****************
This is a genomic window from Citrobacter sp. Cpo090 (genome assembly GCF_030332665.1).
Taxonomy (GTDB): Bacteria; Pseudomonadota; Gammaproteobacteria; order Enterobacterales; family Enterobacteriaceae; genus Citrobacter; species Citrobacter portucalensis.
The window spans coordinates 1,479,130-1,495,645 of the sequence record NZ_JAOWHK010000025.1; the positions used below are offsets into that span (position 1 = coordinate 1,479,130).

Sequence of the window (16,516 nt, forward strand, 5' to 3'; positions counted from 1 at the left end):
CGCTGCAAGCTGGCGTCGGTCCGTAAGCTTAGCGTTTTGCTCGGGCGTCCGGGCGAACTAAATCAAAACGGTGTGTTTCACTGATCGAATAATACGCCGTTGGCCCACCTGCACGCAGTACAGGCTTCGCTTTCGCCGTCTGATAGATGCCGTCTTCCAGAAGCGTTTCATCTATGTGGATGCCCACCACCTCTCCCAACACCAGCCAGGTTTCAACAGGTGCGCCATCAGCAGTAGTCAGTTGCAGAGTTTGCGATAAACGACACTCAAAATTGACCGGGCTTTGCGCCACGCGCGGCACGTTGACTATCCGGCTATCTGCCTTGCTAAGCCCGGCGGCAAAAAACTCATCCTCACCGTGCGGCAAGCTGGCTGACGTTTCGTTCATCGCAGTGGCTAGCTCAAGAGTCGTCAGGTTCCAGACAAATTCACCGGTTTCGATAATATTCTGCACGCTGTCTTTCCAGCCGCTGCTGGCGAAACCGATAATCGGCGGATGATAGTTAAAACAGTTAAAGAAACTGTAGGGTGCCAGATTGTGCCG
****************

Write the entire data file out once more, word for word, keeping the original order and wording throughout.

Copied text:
This is a genomic window from Citrobacter sp. Cpo090 (genome assembly GCF_030332665.1).
Taxonomy (GTDB): Bacteria; Pseudomonadota; Gammaproteobacteria; order Enterobacterales; family Enterobacteriaceae; genus Citrobacter; species Citrobacter portucalensis.
The window spans coordinates 1,479,130-1,495,645 of the sequence record NZ_JAOWHK010000025.1; the positions used below are offsets into that span (position 1 = coordinate 1,479,130).

Sequence of the window (16,516 nt, forward strand, 5' to 3'; positions counted from 1 at the left end):
CGCTGCAAGCTGGCGTCGGTCCGTAAGCTTAGCGTTTTGCTCGGGCGTCCGGGCGAACTAAATCAAAACGGTGTGTTTCACTGATCGAATAATACGCCGTTGGCCCACCTGCACGCAGTACAGGCTTCGCTTTCGCCGTCTGATAGATGCCGTCTTCCAGAAGCGTTTCATCTATGTGGATGCCCACCACCTCTCCCAACACCAGCCAGGTTTCAACAGGTGCGCCATCAGCAGTAGTCAGTTGCAGAGTTTGCGATAAACGACACTCAAAATTGACCGGGCTTTGCGCCACGCGCGGCACGTTGACTATCCGGCTATCTGCCTTGCTAAGCCCGGCGGCAAAAAACTCATCCTCACCGTGCGGCAAGCTGGCTGACGTTTCGTTCATCGCAGTGGCTAGCTCAAGAGTCGTCAGGTTCCAGACAAATTCACCGGTTTCGATAATATTCTGCACGCTGTCTTTCCAGCCGCTGCTGGCGAAACCGATAATCGGCGGATGATAGTTAAAACAGTTAAAGAAACTGTAGGGTGCCAGATTGTGCCG